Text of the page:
'Minions' review: Sidekicks become the stars in this silly sequel
The minions — those roly-poly, slapstick-y, bright yellow Euro-gabbling sidekicks — stole the first two "Despicable Me" movies with their nonsensical singing, pratfalls and good-natured acceptance of their role in life: to aid and enable the truly evil, always with a smile on their flat little faces.
"Minions," the new movie, tests the notion that what audiences enjoyed as a side dish can satisfy as an entrée; I don't know if the movie picks up as it goes along, or if it merely beat me into submission, but after an initially slack 20 minutes or so, I did finally start laughing. It helps that, once the story moves into a world we recognize (albeit the world of 1968), screenwriter Brian Lynch ("Hop") and directors Kyle Balda ("The Lorax") and Pierre Coffin ("Despicable Me") can riff on wonderfully absurd gags about everything from time travel to killer clowns to the musical "Hair."
Decades of self-imposed exile leave them dispirited until Kevin, the taller one, decides to explore the world to find a new Big Bad for the minions to follow; the only volunteers to join him are guitar-playing, one-eyed Stuart and bouncy young Bob. (All the minions are voiced by Coffin.) They arrive in New York, where they're enchanted by tie-dye and TV — strangely, despite their ongoing obsessions with bananas, none of them picks up a copy of The Velvet Underground's debut album — and they tune into a secret bad-guy network promoting the upcoming Villain-Con in Orlando.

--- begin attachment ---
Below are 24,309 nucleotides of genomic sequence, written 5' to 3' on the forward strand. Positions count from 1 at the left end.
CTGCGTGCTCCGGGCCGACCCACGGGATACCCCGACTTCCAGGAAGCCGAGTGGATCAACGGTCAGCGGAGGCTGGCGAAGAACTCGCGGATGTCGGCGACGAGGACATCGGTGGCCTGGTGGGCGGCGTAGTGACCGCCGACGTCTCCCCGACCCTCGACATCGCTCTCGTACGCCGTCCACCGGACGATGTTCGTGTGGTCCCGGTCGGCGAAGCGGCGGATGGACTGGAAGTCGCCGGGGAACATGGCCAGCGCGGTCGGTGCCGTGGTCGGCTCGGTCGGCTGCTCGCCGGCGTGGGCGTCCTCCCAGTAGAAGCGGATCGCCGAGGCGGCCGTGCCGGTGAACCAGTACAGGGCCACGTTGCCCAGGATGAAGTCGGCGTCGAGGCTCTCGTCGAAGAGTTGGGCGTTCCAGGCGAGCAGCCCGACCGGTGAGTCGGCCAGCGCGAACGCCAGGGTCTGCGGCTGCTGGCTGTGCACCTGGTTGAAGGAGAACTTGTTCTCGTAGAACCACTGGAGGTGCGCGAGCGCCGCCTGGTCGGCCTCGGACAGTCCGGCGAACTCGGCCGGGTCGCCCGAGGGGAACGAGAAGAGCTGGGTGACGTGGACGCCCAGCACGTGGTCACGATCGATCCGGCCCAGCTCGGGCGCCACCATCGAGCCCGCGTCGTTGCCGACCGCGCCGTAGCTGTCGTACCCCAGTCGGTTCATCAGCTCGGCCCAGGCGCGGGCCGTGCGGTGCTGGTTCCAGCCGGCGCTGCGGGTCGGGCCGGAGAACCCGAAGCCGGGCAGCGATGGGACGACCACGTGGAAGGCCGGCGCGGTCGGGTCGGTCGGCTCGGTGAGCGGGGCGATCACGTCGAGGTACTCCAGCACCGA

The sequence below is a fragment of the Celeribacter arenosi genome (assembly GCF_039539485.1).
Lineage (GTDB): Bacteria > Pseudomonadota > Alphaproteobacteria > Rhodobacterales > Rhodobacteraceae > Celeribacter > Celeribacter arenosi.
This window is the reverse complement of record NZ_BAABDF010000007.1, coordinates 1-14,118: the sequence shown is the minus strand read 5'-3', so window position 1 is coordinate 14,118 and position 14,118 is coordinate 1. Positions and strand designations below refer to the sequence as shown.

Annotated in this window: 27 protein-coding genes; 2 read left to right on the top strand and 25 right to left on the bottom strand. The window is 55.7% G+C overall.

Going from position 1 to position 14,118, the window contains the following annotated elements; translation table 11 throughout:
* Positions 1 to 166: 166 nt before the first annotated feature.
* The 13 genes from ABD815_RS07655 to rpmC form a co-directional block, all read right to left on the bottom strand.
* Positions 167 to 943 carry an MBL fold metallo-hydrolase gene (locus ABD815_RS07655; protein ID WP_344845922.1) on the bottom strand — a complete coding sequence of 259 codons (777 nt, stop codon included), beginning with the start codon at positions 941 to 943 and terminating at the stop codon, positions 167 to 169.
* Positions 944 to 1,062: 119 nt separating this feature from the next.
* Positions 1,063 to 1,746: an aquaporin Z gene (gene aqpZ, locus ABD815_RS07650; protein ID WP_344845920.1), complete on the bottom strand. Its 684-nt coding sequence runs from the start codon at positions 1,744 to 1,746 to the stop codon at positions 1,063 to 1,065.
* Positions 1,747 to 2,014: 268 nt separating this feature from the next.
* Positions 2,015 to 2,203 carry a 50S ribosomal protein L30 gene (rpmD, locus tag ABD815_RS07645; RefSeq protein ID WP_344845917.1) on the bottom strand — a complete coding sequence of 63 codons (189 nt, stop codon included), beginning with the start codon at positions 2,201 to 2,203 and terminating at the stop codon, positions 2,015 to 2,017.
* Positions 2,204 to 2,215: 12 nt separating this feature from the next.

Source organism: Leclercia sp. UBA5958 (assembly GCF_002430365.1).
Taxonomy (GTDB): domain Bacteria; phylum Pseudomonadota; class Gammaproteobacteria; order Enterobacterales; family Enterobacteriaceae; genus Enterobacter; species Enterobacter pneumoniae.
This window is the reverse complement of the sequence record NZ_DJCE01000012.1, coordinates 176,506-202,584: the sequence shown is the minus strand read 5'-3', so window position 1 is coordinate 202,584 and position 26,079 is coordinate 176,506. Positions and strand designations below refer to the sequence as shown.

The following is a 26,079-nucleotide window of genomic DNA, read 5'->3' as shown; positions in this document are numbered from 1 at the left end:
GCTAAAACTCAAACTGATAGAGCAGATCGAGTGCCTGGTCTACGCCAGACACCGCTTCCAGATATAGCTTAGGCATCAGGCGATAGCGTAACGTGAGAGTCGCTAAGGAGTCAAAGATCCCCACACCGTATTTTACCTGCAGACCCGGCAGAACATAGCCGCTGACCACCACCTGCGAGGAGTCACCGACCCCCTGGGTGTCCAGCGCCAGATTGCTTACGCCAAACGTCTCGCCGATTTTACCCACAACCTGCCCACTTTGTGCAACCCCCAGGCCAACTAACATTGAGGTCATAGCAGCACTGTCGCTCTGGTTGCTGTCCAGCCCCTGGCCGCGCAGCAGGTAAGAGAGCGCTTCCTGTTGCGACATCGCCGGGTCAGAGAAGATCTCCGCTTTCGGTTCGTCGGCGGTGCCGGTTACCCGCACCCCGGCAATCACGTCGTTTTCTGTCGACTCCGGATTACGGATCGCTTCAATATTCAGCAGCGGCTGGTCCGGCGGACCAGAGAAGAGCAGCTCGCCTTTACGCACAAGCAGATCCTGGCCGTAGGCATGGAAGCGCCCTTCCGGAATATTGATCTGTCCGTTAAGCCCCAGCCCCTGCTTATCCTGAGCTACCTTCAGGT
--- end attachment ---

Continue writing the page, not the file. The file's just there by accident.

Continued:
If you're coming to "Minions" expecting much in the way of plot, or even distinguishing characteristics among the title characters, you're in the wrong movie. But if you're tickled by the idea of a London police-car chase where all the bobbies in the passenger side are pouring tea into China cups, or an elaborate bit of physical comedy involving running from a bee on a chandelier that's being screwed and unscrewed (depending on the direction that people are running), you may find yourself succumbing to the silliness.